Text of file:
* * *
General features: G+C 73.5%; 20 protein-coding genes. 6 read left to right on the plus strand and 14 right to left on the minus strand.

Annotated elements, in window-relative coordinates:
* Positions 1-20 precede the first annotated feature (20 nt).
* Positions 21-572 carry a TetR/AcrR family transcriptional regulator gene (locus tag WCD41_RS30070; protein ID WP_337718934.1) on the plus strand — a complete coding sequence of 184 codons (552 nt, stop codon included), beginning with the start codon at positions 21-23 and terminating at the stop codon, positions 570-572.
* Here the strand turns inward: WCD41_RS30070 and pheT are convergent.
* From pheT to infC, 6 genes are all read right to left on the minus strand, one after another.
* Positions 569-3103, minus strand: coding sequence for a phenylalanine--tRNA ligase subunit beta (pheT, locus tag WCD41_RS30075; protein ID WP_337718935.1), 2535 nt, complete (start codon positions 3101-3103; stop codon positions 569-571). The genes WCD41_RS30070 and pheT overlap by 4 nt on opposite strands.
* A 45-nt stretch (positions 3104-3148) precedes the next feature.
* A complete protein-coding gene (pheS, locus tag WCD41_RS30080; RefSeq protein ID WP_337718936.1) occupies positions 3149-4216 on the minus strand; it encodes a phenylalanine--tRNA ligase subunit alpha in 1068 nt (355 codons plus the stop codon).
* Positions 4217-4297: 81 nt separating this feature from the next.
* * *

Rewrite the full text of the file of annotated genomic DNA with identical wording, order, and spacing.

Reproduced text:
General features: G+C 73.5%; 20 protein-coding genes. 6 read left to right on the plus strand and 14 right to left on the minus strand.

Annotated elements, in window-relative coordinates:
* Positions 1-20 precede the first annotated feature (20 nt).
* Positions 21-572 carry a TetR/AcrR family transcriptional regulator gene (locus tag WCD41_RS30070; protein ID WP_337718934.1) on the plus strand — a complete coding sequence of 184 codons (552 nt, stop codon included), beginning with the start codon at positions 21-23 and terminating at the stop codon, positions 570-572.
* Here the strand turns inward: WCD41_RS30070 and pheT are convergent.
* From pheT to infC, 6 genes are all read right to left on the minus strand, one after another.
* Positions 569-3103, minus strand: coding sequence for a phenylalanine--tRNA ligase subunit beta (pheT, locus tag WCD41_RS30075; protein ID WP_337718935.1), 2535 nt, complete (start codon positions 3101-3103; stop codon positions 569-571). The genes WCD41_RS30070 and pheT overlap by 4 nt on opposite strands.
* A 45-nt stretch (positions 3104-3148) precedes the next feature.
* A complete protein-coding gene (pheS, locus tag WCD41_RS30080; RefSeq protein ID WP_337718936.1) occupies positions 3149-4216 on the minus strand; it encodes a phenylalanine--tRNA ligase subunit alpha in 1068 nt (355 codons plus the stop codon).
* Positions 4217-4297: 81 nt separating this feature from the next.